Coach Williams was accompanied by his attorney, Keith Belt, a Birmingham lawyer. "This was probably the most thorough investigation in NCAA history," Belt said. "There was not a nook or cranny left uncovered."
Belt went on to state that during a teleconference last Wednesday involving NCAA investigators and his firm, the NCAA acknowledged that there was "no credible evidence implicating my client in any way in the allegations. The NCAA did the right thing in withdrawing the charges."
Williams had been implicated in the alleged scheme to sell the signature of Albert Means to the highest bidding school. Means, then a highly touted defensive tackle recruit from Memphis, ended up signing with Alabama. Williams was the assistant coach assigned to recruit him.
The source of most of the allegations against Williams was Milton Kirk, an assistant coach for Means' high school team. In various and sometimes conflicting interviews, Kirk has alleged that he and former Trezevant High School Head Coach Lynn Lang asked as much as $200,000, including vehicles and other inducements, to deliver Means' signature on signing day.
Throughout the process, Williams has consistently denied any involvement or knowledge of such a deal.
With his wife and teenage son in the room for support, Williams claimed no hard feelings toward Kirk. "He was just telling a story to get himself off the hook," Williams said of Kirk. "You guys (the media) took it and ran with it."
"To those that were listening, I said from Day one that I wasn't involved," Williams continued. "I dealt with the kid. I didn't deal with the coaches. I never talked to the coaches."
Williams acknowledged that Lang maintained tight control over the recruiting process. "I knew that Lynn Lang did some strange things," Williams said. "But others coaches do as well. I couldn't go to Means' home. I couldn't call him at his house. All calls to Albert had to be made to Lang's office with Lang present. But I was able to call when I needed to.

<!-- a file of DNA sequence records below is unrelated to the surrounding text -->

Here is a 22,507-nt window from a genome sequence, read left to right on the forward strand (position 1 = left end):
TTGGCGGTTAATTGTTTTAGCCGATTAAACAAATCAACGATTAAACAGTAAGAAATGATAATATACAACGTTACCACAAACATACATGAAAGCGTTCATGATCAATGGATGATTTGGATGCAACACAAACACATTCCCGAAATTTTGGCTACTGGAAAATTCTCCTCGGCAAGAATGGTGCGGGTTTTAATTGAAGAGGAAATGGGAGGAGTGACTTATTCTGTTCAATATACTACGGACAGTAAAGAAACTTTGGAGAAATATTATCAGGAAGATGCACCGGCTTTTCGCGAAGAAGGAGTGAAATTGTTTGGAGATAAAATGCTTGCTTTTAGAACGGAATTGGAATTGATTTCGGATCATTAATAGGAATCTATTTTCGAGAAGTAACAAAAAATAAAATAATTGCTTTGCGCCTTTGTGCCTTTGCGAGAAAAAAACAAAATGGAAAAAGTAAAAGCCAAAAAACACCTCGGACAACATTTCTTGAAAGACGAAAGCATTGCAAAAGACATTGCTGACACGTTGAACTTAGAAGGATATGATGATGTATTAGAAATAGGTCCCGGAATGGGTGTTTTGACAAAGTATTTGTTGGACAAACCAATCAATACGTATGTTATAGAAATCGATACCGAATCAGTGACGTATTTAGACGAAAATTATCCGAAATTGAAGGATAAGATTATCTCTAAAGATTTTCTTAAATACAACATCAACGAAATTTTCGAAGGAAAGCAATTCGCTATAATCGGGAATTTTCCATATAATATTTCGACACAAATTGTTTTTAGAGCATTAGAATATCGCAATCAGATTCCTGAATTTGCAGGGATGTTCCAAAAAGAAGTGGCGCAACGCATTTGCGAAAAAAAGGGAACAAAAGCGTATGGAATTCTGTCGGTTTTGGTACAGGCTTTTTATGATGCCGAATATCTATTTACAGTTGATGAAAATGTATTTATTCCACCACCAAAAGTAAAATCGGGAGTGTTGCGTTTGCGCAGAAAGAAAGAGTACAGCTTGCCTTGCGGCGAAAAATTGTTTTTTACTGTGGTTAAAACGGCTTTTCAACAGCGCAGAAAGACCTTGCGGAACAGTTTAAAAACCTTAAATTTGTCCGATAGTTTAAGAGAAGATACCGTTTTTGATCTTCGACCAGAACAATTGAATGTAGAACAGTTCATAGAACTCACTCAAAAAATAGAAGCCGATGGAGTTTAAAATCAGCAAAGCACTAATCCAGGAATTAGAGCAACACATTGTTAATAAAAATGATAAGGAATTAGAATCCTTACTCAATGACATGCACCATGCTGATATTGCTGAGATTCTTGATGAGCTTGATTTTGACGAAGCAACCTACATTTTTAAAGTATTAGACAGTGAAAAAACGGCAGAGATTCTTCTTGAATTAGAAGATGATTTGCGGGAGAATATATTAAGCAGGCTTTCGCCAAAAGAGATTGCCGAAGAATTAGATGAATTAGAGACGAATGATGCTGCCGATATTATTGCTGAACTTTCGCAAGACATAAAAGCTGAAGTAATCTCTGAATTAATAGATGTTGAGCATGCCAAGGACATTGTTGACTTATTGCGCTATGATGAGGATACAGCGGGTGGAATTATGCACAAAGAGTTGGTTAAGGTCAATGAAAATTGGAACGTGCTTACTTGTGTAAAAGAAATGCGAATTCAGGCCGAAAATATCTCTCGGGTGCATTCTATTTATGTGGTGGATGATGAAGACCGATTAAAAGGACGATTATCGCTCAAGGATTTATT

"The same thing happened with Santonio Beard (current Tide tailback from Nashville's Pearl-Cohn High School). His coach demanded to be present also. Nobody said anything about that."
Williams had been cited for two major violations in the September 5 NCAA Letter of Official Inquiry, detailing allegations against Alabama. Charge no. 11 in the letter involved NCAA Bylaw 10.1 (ethical conduct). It alleged that Williams had "provided false and misleading information during an interview with the NCAA enforcement staff."
The allegation was based on the assumption that Williams knew of Lang's conduct, but lied about it to NCAA investigators. But even though several college assistants have testified that they were pitched the deal, Williams' attorney pointed out that numerous others (including Auburn and Nebraska) had refuted Kirk's testimony.
Charge No. 11 has been formerly withdrawn by the NCAA, and the portion of charge No. 3 involving Williams has also been taken off the table. "I have no specific knowledge of the effect," said Belt. "But we would certainly hope this would benefit Alabama."
Williams had also been cited for a secondary violation, involving contact with a recruit during the so-called ‘dead' period. But that violation was not in dispute. It had been self-reported by The University, and self-imposed penalties had been previously accepted by the NCAA.
University compliance officials, including Athletics Director Mal Moore and President Andrew Sorenson, will be in Indianapolis November 17. They will represent Alabama at the formal hearing before the Committee on Compliance. But with this week's developments, Williams will no longer be involved.
"I want to get on with my life and get back to coaching," Williams said. "I'm happy for my family. It never bothered me, but they had to read in the paper about all this. I worried about my credibility and my name."